4 Steps to Help You Choose Wine

Many people enjoy wine with their meals, but if you are a newbie to the world of wine – or too entertaining – you may feel overwhelmed with all the choices available out there.  Don’t be like those who choose their wine by whether the label is pretty or not,  reading and understanding what is on the label is a far better way to choose the right wine for that special occasion.

Of course, it may be that no matter how many labels you read, you are still feeling pretty clueless as to the right wine for your dinner party. In that case, here are four simple steps to help you buy wine online or in stores.

  • Look at your menu. The food you eat is an important factor in choosing wines. A good rule of thumb is to pair a light wine with lighter food and full-bodied wine with foods that have a more distinctive taste. This usually means white wine with fish and chicken and red wines with beef or game or a sauce that is tomato based.  Once you get a little more experience, you’ll realise that some reds are quite light enough to serve with chicken and fish. For spicy foods, a sweet wine is necessary Pinot Grigio, Riesling or Sauvignon Blanc. But what if you want a wine to sip with no food?  Try Pinot Noir or Cabernets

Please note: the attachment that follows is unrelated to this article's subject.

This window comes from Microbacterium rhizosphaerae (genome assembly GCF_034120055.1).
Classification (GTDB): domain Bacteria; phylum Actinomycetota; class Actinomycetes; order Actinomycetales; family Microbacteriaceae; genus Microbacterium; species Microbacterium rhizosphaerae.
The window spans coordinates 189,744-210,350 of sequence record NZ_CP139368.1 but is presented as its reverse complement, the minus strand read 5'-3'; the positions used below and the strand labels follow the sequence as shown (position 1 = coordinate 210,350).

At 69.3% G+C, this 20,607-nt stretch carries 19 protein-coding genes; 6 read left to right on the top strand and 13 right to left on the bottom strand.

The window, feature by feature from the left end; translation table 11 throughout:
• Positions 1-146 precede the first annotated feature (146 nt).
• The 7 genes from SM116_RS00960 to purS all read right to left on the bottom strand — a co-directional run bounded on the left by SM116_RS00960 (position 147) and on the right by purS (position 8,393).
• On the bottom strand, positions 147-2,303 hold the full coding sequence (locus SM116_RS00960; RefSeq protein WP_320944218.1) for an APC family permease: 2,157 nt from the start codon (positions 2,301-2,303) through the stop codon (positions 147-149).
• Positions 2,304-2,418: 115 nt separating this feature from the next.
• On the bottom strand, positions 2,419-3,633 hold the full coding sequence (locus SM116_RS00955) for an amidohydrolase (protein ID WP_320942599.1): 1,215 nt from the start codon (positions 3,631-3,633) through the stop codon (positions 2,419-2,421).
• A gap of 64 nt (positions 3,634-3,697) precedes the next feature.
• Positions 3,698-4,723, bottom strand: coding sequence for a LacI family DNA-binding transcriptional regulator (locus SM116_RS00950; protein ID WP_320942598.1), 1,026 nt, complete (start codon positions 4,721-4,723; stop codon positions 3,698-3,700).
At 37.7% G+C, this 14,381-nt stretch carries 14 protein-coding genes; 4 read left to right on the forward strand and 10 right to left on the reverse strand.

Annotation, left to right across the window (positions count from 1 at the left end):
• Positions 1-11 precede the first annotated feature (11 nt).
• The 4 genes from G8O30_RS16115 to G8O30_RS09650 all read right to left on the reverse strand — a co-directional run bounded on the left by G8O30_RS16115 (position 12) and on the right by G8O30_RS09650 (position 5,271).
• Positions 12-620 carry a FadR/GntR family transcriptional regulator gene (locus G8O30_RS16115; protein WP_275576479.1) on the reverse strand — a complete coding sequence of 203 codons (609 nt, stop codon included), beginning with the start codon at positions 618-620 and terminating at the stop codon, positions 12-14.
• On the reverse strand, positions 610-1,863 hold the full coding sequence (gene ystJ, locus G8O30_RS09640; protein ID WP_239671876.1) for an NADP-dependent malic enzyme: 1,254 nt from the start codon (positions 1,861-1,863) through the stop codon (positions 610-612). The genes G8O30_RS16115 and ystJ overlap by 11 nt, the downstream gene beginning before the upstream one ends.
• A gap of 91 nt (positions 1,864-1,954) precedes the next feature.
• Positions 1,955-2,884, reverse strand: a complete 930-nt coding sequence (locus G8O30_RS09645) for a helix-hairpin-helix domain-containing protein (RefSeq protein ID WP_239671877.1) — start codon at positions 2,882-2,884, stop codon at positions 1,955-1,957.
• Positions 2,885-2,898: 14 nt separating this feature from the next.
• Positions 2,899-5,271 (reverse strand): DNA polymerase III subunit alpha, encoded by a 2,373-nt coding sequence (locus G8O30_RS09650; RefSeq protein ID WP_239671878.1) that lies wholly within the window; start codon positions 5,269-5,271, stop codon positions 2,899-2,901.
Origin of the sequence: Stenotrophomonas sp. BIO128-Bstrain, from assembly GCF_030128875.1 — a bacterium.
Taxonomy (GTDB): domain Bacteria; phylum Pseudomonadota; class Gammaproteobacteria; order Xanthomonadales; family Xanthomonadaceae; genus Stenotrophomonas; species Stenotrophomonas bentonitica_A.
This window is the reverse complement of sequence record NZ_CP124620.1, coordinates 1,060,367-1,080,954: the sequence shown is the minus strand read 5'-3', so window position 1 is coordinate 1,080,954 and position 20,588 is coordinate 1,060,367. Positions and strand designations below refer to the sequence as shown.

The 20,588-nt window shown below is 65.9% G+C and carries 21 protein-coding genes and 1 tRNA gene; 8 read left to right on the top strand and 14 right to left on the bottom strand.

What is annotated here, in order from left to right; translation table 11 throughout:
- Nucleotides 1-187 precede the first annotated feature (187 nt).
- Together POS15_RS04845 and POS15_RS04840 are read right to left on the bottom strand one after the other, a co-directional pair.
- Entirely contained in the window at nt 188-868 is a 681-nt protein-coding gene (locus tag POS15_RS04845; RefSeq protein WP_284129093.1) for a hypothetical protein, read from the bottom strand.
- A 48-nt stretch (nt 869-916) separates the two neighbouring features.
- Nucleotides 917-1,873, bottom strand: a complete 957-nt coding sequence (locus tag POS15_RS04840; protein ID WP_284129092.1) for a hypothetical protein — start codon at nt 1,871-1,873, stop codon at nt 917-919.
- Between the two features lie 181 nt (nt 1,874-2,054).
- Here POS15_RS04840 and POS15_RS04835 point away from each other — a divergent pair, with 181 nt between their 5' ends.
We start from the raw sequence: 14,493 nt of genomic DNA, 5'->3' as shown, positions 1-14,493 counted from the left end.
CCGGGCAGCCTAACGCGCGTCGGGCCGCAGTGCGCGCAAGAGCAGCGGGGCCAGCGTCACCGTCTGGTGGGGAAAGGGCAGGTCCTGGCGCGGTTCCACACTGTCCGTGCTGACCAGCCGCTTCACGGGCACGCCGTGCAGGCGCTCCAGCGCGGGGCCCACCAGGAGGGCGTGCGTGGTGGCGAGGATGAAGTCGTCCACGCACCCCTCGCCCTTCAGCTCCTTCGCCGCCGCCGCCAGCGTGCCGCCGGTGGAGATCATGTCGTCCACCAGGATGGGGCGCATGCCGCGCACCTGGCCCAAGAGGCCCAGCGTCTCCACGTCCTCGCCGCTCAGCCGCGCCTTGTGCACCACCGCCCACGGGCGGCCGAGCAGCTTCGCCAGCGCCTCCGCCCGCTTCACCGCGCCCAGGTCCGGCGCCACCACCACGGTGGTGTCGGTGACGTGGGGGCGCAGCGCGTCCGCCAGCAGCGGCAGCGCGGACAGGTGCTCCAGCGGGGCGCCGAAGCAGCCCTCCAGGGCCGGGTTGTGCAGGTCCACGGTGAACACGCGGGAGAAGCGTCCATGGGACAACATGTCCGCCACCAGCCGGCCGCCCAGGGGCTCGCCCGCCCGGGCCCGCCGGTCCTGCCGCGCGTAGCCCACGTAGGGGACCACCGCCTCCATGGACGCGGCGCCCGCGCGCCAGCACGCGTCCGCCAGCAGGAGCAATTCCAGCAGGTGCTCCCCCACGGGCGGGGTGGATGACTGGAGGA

• Choose a region. Climatic conditions and soil types both have a direct influence on the taste and texture of grapes. Wine is often classed as Old World and New World, the former being France, Italy and Germany, and the latter, including Australia, America, and Africa, are relatively new to winemaking. The Margaret River, WA wine growing region produces some amazing wines, as do many other regions in Australia that offer the ideal conditions for growing wine grapes.
  • You can also choose your wine by the grape variety it was made from – known as a varietal when it comes to the wine. Not all wines are made from a single variety many are blended from two varieties of grapes.
  • Pick a year. Many people think vintage wine refers to a wine that is really old, but in fact, it simply means the year it was made. Some years are better weather-wise for grape growing, and those are the years – or vintages – when the wines are better. Not all wines improve with age; some are best used soon after you buy them, especially white and sparkling wine. Some reds improve with age, but since most wines are kept for two years before being sold, you can be sure that whatever you buy is ready to drink.

When you take all four steps into consideration when buying wine, everyone is sure to be pleased with the choice.